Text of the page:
Alumni dance concert short on alums

July 18, 1995|By J.L. Conklin | J.L. Conklin,Special to The Sun

Over the years, the Towson State University dance program has produced several dancers and choreographers who have gone on to contribute to the local and national dance scenes. The TSU alumni dance concert was conceived as a means to focus on the talents of those graduates.

But the third annual alumni dance concert, shown this weekend as part of the university's Maryland Festival of the Arts Series, contained few alumni. Instead, half the program was given by friends of faculty members or faculty members themselves. Of the eight works, only four had any direct connection with TSU alumni.

Two premieres were from '94 TSU graduate Robin Cantone. "Remnants," a saucy triptych to songs by Aretha Franklin, was danced by Ms. Cantone, Kristine Enright and Maria Totten, and opened the evening. The three woman shook their hips, shrugged their shoulders and saucily stepped in time to Ms. Franklin's music. Yet, for all the good feelings the work generated, it was repetitious and lacked a dramatic foothold.

Ms. Cantone's "Driving," a humorous look a look at life on the Beltway, had the thumb print of Mark Dendy in its spoken rhythmic counting, reminiscent of his work "Beat." It's a technique that is in danger of becoming overused, much like Laura Dean's spinning or Bill T. Jones' dancing dialogues.

Another '94 graduate, Jennifer Wright, premiered "The Road Not Taken," set to the Celtic tunes of Alasdair Fraser. Ms. Wright's dance was a pleasant, though predictable, trio that contrasted the unison of a duet against a solo.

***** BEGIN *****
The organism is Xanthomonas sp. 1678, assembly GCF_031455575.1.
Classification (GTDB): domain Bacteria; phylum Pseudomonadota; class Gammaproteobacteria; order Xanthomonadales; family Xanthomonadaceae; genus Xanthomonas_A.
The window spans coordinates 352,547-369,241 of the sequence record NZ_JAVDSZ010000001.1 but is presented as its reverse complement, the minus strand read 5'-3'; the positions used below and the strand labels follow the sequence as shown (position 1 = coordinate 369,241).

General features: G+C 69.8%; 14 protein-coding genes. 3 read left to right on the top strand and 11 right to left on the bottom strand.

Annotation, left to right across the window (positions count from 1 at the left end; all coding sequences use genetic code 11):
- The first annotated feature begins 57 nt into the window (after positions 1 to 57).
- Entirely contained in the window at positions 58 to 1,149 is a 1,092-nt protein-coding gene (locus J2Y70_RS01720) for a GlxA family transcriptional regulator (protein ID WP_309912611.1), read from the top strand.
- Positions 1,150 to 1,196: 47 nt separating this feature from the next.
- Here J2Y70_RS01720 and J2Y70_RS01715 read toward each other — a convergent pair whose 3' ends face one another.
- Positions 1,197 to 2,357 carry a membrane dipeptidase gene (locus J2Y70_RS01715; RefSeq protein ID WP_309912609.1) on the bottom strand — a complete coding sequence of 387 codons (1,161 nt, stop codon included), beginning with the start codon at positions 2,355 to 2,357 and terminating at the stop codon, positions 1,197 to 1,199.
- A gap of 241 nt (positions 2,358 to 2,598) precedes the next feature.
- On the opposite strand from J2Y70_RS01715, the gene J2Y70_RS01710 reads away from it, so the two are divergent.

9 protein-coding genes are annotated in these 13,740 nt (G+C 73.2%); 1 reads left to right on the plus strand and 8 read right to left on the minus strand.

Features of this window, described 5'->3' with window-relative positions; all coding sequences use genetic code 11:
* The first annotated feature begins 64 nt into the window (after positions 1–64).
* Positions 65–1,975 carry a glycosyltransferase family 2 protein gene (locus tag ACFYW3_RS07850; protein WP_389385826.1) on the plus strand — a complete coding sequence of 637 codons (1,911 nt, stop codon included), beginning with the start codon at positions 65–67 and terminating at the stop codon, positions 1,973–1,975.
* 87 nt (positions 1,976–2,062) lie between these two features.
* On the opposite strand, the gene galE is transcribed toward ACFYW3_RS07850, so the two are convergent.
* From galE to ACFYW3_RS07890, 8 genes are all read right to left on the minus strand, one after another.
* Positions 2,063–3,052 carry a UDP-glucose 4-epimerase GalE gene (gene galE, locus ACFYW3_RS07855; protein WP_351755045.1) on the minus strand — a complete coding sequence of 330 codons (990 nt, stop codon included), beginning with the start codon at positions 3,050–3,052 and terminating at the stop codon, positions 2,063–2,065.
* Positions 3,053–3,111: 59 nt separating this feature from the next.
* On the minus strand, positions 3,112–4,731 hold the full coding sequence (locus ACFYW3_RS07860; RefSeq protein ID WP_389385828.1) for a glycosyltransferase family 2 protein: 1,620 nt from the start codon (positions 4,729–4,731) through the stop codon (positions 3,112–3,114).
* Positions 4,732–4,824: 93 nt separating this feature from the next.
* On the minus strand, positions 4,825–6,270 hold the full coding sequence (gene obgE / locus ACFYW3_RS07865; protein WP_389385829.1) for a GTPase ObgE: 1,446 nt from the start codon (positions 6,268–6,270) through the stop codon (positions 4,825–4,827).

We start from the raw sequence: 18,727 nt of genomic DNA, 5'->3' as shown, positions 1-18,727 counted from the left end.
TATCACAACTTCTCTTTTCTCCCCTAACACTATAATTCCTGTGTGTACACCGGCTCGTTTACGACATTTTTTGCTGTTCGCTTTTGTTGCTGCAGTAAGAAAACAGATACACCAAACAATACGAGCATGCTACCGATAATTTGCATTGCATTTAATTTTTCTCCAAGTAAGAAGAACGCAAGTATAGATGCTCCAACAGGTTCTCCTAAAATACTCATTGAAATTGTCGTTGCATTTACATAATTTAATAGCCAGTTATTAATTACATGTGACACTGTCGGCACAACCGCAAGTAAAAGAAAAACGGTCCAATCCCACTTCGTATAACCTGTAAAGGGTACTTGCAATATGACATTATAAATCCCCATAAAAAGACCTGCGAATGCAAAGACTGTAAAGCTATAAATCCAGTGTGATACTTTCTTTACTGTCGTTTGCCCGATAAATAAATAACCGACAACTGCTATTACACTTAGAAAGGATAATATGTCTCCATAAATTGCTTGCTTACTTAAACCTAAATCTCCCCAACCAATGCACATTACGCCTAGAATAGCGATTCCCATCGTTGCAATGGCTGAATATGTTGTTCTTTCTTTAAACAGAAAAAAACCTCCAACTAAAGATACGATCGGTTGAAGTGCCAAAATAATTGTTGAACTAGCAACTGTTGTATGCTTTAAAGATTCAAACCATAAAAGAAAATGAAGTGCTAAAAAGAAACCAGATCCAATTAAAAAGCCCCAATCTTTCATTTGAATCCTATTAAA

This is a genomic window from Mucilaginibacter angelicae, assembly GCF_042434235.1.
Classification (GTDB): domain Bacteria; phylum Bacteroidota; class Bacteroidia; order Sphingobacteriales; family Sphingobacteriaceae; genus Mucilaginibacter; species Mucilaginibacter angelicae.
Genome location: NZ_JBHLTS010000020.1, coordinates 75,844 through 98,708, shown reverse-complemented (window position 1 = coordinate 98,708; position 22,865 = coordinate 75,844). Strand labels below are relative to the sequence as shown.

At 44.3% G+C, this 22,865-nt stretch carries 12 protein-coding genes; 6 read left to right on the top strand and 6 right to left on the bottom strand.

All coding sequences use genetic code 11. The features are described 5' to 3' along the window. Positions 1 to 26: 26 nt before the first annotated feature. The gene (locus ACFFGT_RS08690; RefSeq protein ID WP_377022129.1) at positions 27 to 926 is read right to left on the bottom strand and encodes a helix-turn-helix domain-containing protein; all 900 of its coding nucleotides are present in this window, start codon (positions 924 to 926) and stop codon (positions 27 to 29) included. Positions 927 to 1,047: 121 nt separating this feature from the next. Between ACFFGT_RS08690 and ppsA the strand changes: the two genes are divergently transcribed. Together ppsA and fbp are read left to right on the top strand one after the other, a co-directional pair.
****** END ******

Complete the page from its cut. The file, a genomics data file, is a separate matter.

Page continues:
Ms. Wright also performed in "Phenomenal Woman," choreographed by Kathleen Connolly Amalfitano, who is teaching at the Cultural Arts Institute in Baltimore. Set to the poetry of Maya Angelou, this was a fine example of how dance and poetry can go hand in hand. Marietta Hedges recited Ms. Angelou's lines, and Ms. Wright and Emily Reich performed spare and simple movements that complemented the words.

San Francisco Bay-area choreographer Evangel King created a quasi-theater piece, "Shedding Light 2," for Nina Nelson, an associate professor of dance at Western Michigan University. The work felt complete and well-constructed, but the accompanying taped ruminations by Ms. Nelson on her art and her life did not. Instead of smooth segues into the dance, the tape intruded like an insistent child begging for attention.

Kista Tucker, who holds a master's degree in fine arts from Ohio State University and who has her own company, performed her dramatic portrait "Maga" and presented "Fire Eyes, Knowing Eyes," a complex and challenging work for four women that closed the evening.

Baltimore Sun Articles
|
|
|
Please note the green-lined linked article text has been applied commercially without any involvement from our newsroom editors, reporters or any other editorial staff.